I’m reading a number of interesting books right now and talking to people who are in some way a huge part of Kenya’s history.
That is to say-everyone.
One of the things that keeps coming up is that it’s dangerous to frame this #WomanxKenyanHistory as a feminist or womanist endeavour. The argument is that these stories are already being told at home, within families.
I think there’s a huge need to document these stories. I know there is. There are only so many people at the forefront of history, so many years they will be alive.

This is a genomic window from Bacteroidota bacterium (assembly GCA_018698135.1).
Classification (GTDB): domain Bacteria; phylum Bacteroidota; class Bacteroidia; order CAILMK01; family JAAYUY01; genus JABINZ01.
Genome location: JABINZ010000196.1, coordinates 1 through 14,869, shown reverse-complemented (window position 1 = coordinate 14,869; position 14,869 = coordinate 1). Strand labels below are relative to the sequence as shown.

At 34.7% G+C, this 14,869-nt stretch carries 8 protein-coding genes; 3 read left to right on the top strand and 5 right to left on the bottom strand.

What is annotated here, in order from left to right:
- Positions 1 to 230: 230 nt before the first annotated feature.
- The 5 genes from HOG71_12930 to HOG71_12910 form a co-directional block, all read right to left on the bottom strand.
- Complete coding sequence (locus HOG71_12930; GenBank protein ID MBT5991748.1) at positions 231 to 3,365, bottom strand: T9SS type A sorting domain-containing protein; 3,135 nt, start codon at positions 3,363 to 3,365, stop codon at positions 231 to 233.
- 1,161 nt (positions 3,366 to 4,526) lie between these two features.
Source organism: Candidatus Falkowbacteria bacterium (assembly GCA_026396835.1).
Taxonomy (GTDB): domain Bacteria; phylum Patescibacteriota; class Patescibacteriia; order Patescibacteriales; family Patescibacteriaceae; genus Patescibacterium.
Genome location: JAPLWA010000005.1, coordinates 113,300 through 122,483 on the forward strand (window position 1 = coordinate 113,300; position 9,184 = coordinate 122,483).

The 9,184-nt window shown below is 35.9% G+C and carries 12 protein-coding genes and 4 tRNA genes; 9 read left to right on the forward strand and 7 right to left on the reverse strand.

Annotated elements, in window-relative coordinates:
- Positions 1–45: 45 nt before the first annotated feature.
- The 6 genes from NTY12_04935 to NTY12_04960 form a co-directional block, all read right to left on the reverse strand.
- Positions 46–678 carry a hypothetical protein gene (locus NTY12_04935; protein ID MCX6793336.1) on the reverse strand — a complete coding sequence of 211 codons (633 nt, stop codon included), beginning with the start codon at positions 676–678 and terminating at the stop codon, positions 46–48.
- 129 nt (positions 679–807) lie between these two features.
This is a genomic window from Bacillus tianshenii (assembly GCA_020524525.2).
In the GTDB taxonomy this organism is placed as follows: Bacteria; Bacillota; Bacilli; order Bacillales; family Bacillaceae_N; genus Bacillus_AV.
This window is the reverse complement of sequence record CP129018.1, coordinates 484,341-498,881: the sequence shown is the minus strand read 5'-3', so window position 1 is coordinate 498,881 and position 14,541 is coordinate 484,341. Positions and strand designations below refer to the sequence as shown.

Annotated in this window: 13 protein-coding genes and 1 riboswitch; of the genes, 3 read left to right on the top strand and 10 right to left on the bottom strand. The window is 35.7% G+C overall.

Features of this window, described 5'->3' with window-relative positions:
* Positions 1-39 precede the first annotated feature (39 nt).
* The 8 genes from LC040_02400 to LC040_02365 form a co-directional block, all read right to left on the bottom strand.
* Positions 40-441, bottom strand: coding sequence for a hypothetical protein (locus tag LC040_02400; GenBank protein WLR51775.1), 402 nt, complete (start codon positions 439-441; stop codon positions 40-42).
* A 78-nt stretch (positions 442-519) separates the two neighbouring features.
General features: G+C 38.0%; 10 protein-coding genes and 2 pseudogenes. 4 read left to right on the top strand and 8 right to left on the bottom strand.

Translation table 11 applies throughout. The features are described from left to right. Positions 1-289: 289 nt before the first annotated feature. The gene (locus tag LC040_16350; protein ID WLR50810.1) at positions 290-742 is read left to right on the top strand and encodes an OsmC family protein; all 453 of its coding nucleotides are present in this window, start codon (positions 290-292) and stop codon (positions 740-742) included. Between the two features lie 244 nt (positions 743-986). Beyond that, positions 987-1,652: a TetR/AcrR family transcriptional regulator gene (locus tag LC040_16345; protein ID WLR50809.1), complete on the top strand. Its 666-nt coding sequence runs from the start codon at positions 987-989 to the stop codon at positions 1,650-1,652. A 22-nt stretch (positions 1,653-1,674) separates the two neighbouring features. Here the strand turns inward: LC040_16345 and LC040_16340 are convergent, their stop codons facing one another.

I’ve been swamped at work and would have loved to write a new instalment today but I want to do justice to the tales this nation is full of.
Keep sending me stories, calling, emailing, asking questions to spur lines of enquiry. I appreciate every one of those things.
Here’s to documenting #WomenxKenyanHistory stories.
Note: This post is part of #CuminWrites366, my year-long attempt to write a post a day. Find the rest over at readability.com/cuminwrites/
Questions, comments, suggestions or women’s stories to share? Send them to email@example.com 🙂